Randtron also argues that the Air Force, during its evaluation, improperly downgraded Randtron's entire proposal to unacceptable based on the unacceptable rating given Randtron under the subcriterion, "understanding the problem," which ranks third out of four in relative importance under the criterion, technical acceptability. The protester alleges that the Air Force placed a much greater weight on this subcriterion than was disclosed in the RFP. Further, Randtron argues that the "understanding the problem" subcriterion never identified any minimum hour requirement.
We are not persuaded that the subcriterion, "understanding the problem," was given greater weight by the Air Force than as stated in the RFP. The solicitation provided that award of the contract would be made to the offeror submitting the best overall proposal on the basis of three major factors listed in descending order of importance: technical acceptability, reasonableness, realism, and completeness of cost; and management capabilities. Randtron received an unacceptable rating on a subcriterion of the most important evaluation factor, technical acceptability. believe that an unacceptable rating on one of only four subcriteria of the most important evaluation factor, together with the fact that the Air Force considered Randtron's proposed level of effort to create a high risk that Randtron would be unable to successfully complete the program, justified an overall unacceptable technical rating. Further, although the "understanding the problem" area did not state any minimum hour requirements, the RFP specifically required offers to demonstrate their understanding of the problems involved with the design, fabrication and testing of advanced threat warning antenna assemblies.
Randtron also claims that the discussions were not meaningful, primarily because the Air Force did not specify that the perceived deficiency was in Randtron's proposed Phase II labor hour commitment for iterative fabrication and testing.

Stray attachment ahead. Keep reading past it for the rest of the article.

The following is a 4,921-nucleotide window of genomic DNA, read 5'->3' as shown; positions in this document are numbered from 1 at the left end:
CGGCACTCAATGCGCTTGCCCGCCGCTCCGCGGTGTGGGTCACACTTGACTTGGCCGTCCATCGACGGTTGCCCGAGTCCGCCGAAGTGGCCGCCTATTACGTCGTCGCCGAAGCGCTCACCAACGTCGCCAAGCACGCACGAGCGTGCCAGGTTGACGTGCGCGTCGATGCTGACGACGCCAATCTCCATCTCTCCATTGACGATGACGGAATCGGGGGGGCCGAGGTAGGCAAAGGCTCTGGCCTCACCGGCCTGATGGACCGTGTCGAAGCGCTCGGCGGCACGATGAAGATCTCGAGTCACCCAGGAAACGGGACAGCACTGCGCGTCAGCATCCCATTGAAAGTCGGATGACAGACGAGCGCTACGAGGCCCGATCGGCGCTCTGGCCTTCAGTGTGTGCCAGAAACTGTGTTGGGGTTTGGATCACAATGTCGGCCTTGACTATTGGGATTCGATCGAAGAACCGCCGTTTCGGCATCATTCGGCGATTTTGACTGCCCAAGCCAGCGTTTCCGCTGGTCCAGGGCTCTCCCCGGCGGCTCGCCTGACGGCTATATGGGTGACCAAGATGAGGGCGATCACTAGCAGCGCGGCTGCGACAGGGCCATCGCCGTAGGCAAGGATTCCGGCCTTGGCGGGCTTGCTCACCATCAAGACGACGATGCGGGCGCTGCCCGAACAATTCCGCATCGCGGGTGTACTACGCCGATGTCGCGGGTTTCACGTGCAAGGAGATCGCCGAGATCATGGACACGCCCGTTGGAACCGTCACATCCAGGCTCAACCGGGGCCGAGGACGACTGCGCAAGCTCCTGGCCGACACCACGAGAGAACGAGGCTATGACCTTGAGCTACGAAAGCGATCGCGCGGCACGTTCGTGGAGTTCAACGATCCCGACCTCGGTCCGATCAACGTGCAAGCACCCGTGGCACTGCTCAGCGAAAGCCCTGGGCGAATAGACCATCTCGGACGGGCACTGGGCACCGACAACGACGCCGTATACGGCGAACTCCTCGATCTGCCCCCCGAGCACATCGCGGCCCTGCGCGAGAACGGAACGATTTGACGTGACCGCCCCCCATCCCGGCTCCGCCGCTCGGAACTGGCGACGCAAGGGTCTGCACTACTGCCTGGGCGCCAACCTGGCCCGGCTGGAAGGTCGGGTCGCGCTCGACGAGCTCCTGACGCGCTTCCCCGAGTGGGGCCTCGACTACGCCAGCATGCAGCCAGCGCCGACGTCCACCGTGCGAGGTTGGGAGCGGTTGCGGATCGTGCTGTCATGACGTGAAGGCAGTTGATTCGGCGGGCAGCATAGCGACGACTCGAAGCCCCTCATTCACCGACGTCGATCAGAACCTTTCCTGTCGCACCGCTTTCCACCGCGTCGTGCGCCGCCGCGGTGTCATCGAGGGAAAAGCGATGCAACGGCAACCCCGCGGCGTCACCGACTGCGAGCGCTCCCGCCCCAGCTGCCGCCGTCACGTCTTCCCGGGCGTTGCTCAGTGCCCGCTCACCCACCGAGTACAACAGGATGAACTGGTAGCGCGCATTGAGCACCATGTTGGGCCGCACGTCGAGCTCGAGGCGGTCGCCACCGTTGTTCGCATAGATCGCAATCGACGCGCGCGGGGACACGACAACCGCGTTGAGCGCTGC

We have consistently stated that in order for discussions on a negotiated procurement to be meaningful, contracting agencies must furnish information to all offerors in the competitive range as to the areas in their proposals which are believed to be deficient so that offerors may have an opportunity to revise their proposals to fully satisfy the government requirements. Pan Am World Servs., Inc. et al., B-231840 et al., Nov. 7, 1988, 88-2 CPD Para. 446. However, the content and extent of discussions is a matter of the contracting officer's judgment based on the particular facts of the procurement. Huff & Huff Serv. Corp., B-235419, July 17, 1989, 89-2 CPD Para. 55. There is not a requirement that agencies conduct all-encompassing discussions; rather, agencies are only required to reasonably lead offerors into those areas of their proposals needing amplification, given the context of the procurement. Eagan, McAllister Assocs., Inc., B-231983, Oct. 28, 1988, 88-2 CPD Para. 405.
Here, the Air Force on three separate occasions advised Randtron that its overall proposed labor hours were considered inadequate. Randtron was also asked to clarify its engineering labor hours by categories. response, Randtron, in a letter to the Air Force, went to great lengths to explain the rationale behind its low proposed labor costs, that is, Randtron's existing antenna design. While we recognize that the Air Force did not specifically state that Randtron's proposed level of effort for Phase II was inadequate, we believe that the Air Force identified Randtron's deficiency as being inadequate labor hours. Moreover, it is clear from Randtron's explanation that Randtron understood the deficiency, but chose not to change its labor hours, and rather made a business decision to rely on its explanation instead.
Finally, Randtron contends that its cost proposal was much lower than any proposals remaining in the competitive range and that the Air Force cannot justify an award to a higher priced and purportedly higher technically scored offeror. While the protester seems to believe its low proposed cost should have warranted further consideration of its proposal, the solicitation made it clear that technical merit was the critical evaluation factor; and where a proposal is judged technically unacceptable, an agency is not obligated to consider a lower proposed cost. See GLH, Inc., B-232156, Nov. 18, 1988, 88-2 CPD Para. 490.
The protest is denied.
/1/ The antennas are components of an aircraft system that detects enemy radar scanning of the aircraft and warns the pilot of the significance of the radar scan.